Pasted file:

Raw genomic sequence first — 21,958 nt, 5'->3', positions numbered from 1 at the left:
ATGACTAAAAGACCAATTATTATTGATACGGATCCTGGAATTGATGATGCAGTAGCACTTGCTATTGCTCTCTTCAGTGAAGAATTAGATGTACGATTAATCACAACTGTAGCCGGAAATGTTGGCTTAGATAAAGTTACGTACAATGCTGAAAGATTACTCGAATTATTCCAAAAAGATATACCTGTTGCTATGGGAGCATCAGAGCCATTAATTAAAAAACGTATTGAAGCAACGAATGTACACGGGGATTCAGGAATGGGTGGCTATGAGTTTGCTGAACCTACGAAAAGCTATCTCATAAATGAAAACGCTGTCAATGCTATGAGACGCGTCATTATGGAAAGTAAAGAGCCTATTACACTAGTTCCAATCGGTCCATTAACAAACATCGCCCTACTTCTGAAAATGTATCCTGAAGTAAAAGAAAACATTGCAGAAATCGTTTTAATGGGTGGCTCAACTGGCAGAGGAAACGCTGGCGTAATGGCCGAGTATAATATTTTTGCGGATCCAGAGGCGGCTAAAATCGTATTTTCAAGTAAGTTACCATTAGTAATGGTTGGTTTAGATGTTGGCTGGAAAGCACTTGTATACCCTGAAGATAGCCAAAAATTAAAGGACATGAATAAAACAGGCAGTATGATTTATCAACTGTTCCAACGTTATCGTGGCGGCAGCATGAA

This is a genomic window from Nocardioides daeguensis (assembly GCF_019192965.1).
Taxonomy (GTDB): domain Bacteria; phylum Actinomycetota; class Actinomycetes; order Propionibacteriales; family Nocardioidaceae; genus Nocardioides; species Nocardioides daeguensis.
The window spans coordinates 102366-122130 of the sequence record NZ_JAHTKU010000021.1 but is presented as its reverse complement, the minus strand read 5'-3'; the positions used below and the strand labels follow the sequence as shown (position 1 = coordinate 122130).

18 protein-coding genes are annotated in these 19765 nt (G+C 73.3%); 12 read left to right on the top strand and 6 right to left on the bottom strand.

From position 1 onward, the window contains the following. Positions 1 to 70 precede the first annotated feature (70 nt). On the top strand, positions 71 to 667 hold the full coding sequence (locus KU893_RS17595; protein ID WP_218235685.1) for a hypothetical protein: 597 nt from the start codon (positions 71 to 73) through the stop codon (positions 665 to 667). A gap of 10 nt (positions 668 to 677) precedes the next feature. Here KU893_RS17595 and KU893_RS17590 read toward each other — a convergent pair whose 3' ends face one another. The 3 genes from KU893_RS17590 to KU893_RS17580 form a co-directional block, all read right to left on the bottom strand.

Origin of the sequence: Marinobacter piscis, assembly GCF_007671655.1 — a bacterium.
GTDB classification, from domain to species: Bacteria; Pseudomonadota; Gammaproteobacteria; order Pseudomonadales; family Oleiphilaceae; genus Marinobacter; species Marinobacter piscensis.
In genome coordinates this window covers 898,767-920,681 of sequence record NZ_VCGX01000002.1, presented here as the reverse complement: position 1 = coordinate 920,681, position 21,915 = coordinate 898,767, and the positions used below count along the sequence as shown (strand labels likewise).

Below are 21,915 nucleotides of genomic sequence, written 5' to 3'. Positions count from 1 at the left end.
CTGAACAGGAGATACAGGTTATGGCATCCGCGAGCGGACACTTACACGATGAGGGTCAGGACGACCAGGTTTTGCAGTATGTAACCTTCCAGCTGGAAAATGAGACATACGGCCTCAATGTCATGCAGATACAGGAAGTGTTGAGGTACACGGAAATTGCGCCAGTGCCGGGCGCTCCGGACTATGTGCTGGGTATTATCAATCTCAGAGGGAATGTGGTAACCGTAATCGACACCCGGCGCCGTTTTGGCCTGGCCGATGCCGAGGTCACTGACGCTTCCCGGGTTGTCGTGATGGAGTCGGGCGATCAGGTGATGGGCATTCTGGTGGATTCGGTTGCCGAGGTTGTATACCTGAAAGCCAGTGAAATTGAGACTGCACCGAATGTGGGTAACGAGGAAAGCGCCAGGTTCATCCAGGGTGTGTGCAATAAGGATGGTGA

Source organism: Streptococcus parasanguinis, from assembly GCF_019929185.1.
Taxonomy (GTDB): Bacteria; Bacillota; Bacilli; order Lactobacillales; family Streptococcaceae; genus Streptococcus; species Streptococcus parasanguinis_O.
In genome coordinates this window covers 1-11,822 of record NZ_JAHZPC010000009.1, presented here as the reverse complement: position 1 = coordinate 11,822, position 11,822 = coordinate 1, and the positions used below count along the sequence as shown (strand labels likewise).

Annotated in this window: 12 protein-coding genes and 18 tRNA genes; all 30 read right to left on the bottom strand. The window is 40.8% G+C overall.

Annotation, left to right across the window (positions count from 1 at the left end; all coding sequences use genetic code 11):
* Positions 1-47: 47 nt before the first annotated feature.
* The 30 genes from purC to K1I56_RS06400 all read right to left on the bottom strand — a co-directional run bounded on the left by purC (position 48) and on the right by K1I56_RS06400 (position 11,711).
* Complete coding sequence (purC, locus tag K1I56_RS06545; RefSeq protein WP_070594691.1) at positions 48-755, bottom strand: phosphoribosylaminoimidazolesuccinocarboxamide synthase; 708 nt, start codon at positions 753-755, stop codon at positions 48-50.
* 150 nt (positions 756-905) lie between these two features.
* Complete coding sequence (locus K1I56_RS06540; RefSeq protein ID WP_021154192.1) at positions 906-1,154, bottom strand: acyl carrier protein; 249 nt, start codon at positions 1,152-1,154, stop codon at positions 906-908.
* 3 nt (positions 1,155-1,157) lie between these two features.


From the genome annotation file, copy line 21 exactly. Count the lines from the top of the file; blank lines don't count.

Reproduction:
* 150 nt (positions 756-905) lie between these two features.